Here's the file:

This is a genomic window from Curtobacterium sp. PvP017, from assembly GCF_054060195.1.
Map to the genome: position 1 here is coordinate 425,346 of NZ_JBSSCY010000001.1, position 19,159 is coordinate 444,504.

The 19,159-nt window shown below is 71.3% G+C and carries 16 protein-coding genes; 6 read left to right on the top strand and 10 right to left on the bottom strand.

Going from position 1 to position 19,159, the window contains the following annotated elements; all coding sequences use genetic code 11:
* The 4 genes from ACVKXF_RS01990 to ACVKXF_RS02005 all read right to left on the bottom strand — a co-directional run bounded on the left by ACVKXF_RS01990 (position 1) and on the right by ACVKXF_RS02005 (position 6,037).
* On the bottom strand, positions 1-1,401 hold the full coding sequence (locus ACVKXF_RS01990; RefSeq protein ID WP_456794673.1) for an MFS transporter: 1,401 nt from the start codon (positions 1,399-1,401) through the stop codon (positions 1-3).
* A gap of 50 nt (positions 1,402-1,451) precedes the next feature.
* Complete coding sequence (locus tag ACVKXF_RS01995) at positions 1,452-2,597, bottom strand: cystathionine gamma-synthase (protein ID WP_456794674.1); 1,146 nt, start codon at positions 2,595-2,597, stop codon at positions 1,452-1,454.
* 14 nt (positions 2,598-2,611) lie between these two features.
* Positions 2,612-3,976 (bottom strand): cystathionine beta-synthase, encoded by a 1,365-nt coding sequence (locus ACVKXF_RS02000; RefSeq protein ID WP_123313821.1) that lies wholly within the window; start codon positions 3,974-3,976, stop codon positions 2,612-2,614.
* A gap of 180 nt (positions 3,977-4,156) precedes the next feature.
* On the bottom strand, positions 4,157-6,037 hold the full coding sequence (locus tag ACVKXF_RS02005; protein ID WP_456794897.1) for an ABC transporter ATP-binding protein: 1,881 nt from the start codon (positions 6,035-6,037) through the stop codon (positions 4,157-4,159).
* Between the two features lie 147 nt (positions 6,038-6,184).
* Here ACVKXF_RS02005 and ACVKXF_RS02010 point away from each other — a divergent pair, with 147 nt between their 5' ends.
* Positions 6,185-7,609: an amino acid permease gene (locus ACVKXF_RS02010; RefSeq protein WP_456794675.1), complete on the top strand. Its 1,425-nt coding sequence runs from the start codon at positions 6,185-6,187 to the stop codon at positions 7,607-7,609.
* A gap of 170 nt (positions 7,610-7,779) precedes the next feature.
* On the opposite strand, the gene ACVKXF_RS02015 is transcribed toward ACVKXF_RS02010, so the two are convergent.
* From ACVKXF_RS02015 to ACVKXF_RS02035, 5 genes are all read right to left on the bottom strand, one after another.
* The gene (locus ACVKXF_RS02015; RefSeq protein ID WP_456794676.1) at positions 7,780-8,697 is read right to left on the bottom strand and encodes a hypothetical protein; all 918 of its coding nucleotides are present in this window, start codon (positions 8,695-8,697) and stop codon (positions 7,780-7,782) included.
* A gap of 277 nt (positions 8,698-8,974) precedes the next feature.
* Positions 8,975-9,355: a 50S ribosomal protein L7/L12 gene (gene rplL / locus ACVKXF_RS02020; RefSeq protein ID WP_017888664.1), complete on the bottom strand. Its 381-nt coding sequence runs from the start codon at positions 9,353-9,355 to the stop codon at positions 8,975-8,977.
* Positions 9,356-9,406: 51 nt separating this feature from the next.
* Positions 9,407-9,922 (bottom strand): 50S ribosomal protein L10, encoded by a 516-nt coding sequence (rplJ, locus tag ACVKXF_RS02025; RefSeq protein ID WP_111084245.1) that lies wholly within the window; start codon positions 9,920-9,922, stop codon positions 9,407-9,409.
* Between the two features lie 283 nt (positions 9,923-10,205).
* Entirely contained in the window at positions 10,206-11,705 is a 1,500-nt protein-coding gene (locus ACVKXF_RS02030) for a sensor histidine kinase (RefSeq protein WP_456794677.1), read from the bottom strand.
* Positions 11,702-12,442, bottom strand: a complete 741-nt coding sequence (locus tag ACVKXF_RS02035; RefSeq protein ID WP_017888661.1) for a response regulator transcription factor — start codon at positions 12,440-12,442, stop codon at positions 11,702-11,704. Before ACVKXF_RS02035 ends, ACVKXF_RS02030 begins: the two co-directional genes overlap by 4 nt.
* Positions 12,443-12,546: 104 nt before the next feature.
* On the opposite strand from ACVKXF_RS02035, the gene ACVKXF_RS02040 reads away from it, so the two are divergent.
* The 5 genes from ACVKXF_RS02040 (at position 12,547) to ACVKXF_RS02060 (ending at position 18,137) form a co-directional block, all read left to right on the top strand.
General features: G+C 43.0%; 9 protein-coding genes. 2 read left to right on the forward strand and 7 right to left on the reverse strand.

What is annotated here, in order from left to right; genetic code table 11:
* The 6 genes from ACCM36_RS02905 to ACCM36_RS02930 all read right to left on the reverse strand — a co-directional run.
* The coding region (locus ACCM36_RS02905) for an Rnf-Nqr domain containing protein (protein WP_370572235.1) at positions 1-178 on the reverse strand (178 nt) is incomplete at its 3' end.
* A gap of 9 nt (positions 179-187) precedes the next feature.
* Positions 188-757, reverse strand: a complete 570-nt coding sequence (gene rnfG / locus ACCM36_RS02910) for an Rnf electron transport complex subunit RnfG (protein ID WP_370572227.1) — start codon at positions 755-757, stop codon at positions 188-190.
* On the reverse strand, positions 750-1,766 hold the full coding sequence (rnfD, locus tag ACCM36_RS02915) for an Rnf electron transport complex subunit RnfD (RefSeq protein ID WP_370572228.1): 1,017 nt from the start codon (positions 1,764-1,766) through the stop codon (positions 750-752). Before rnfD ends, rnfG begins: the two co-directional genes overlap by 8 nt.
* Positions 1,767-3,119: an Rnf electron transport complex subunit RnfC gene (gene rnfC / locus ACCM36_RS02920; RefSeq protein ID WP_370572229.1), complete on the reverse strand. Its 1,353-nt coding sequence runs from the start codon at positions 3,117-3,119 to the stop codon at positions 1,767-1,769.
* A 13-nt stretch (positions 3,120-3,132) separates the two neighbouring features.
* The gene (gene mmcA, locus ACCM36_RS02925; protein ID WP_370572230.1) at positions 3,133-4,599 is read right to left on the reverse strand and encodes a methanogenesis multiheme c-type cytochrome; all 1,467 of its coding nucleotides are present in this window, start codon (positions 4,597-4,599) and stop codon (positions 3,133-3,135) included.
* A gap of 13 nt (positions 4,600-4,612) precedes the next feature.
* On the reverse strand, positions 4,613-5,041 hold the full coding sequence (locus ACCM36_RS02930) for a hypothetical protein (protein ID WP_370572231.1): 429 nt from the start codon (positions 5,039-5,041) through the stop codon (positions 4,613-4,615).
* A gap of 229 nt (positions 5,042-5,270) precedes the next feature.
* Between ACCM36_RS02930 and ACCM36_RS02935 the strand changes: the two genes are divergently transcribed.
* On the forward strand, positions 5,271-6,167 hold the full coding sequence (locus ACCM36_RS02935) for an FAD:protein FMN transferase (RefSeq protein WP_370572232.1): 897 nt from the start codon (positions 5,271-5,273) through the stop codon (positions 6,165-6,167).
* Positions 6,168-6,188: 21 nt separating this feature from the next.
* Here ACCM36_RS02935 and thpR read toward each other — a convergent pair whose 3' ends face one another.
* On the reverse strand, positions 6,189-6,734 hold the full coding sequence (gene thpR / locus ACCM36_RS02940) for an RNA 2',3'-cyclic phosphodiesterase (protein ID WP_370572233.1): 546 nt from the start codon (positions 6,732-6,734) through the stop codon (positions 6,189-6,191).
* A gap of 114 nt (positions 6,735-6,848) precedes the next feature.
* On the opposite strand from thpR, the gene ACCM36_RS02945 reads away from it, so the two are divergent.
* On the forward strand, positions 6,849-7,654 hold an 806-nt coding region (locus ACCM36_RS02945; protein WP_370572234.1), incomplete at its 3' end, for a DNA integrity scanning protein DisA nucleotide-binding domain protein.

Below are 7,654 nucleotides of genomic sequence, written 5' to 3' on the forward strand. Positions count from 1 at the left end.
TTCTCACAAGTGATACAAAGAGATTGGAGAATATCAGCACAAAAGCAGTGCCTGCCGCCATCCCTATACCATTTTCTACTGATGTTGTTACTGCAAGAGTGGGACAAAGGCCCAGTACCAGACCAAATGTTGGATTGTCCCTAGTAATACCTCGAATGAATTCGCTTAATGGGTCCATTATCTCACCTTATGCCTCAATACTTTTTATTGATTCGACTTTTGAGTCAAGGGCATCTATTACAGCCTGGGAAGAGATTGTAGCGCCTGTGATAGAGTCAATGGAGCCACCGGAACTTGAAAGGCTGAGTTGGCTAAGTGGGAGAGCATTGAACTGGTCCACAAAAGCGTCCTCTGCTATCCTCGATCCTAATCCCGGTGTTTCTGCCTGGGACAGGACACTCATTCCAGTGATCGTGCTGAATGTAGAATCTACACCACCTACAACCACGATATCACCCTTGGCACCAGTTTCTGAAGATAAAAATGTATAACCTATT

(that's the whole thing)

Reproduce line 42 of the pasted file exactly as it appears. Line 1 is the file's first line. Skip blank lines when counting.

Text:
* A gap of 229 nt (positions 5,042-5,270) precedes the next feature.